As I make my way around the country I often have the opportunity to talk with state and local government leaders and as you can imagine, the financial crisis is the first, second and third topics on their minds. Everywhere, state and local governments are forced with painful decisions to save money. But are those decisions as well-informed as they could be? I don’t think so. They’re doing the best with the information they have but what’s needed is a holistic view of citizens. How can that happen?
A retailer can know every way in which you interact with them as consumers. On their website, in the store, coupons you use, etc. They know how much they pay to attract you and how much you spend. They can do that because their data is integrated and reliable.
A shift from program-based operations and the resulting information silos would give leaders a view of the service level the state is providing a citizen, which would help them to know the best places to reduce spend. In addition to reducing spend, governments will have the ability to improve the quality of care and service levels and govern better.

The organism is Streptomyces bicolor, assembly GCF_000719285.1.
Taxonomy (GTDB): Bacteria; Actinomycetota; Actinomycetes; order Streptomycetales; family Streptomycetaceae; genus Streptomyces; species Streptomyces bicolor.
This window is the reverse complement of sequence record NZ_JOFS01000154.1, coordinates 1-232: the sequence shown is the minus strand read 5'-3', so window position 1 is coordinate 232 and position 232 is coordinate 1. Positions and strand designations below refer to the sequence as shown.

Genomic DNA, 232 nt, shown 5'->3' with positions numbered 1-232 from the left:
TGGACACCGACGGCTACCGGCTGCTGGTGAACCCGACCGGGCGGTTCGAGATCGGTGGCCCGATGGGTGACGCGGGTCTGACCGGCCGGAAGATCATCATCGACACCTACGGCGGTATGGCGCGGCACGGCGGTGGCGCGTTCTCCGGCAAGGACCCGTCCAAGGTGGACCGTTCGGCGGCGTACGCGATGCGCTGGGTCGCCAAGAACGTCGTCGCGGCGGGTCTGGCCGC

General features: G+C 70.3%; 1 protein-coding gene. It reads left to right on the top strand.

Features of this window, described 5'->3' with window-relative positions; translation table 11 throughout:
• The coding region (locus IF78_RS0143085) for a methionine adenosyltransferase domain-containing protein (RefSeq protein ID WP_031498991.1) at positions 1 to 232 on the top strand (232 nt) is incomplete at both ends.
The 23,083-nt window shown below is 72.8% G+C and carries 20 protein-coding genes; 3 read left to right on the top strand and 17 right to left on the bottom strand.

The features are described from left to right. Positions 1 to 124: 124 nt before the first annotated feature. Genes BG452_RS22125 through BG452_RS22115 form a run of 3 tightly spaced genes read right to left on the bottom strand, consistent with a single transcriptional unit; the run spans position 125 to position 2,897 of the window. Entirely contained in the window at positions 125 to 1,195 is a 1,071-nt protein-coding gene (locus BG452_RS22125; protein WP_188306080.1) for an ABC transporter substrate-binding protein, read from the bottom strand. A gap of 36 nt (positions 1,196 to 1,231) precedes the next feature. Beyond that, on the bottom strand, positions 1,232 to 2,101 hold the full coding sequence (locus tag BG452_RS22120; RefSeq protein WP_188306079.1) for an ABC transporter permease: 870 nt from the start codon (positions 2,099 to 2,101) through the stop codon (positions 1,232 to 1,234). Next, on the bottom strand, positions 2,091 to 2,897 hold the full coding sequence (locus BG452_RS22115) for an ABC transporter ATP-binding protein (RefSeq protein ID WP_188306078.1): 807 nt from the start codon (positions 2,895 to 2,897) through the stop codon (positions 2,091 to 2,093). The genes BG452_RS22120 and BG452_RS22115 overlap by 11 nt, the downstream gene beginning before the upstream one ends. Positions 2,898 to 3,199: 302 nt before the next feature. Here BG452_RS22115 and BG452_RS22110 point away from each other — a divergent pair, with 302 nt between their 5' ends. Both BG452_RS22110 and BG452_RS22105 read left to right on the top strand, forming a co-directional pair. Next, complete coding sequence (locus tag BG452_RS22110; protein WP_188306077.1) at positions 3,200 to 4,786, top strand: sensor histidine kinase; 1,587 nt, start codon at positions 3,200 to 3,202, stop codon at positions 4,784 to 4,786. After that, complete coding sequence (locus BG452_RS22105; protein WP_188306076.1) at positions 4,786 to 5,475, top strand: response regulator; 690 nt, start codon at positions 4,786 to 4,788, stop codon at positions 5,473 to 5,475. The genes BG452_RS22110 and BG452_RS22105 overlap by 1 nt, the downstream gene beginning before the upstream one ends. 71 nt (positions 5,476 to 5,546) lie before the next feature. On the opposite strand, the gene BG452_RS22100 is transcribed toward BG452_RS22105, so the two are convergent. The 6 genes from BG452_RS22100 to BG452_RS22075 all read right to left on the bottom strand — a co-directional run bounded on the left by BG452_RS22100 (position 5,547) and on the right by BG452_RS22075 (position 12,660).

My colleague, Greg Henderson, recently touched on this topic as it relates to fraud.
A mother who applies for food stamps might claim that she is not employed, but on a separate application for child care services might claim that she is working.
So often this goes unnoticed. If two agencies that provide social services can’t catch this discrepancy, what hope do agencies that have a more tenuous connection have?
A holistic view of a citizen would show all the ways the state touches a citizen. Taxes, legal system, social services, education system, health care…all these are areas where significant money is given and/or received from citizens. A holistic view would not only reveal gaps in services but also where citizens are receiving duplicate resources, thus helping leaders serve the citizens more effectively and ultimately providing a higher quality of life.”
It will take bold leadership to break down traditional barriers to information sharing. I feel like it's out there, and I look forward to discussing this more at next month's National Governors Association meeting. Stay tuned!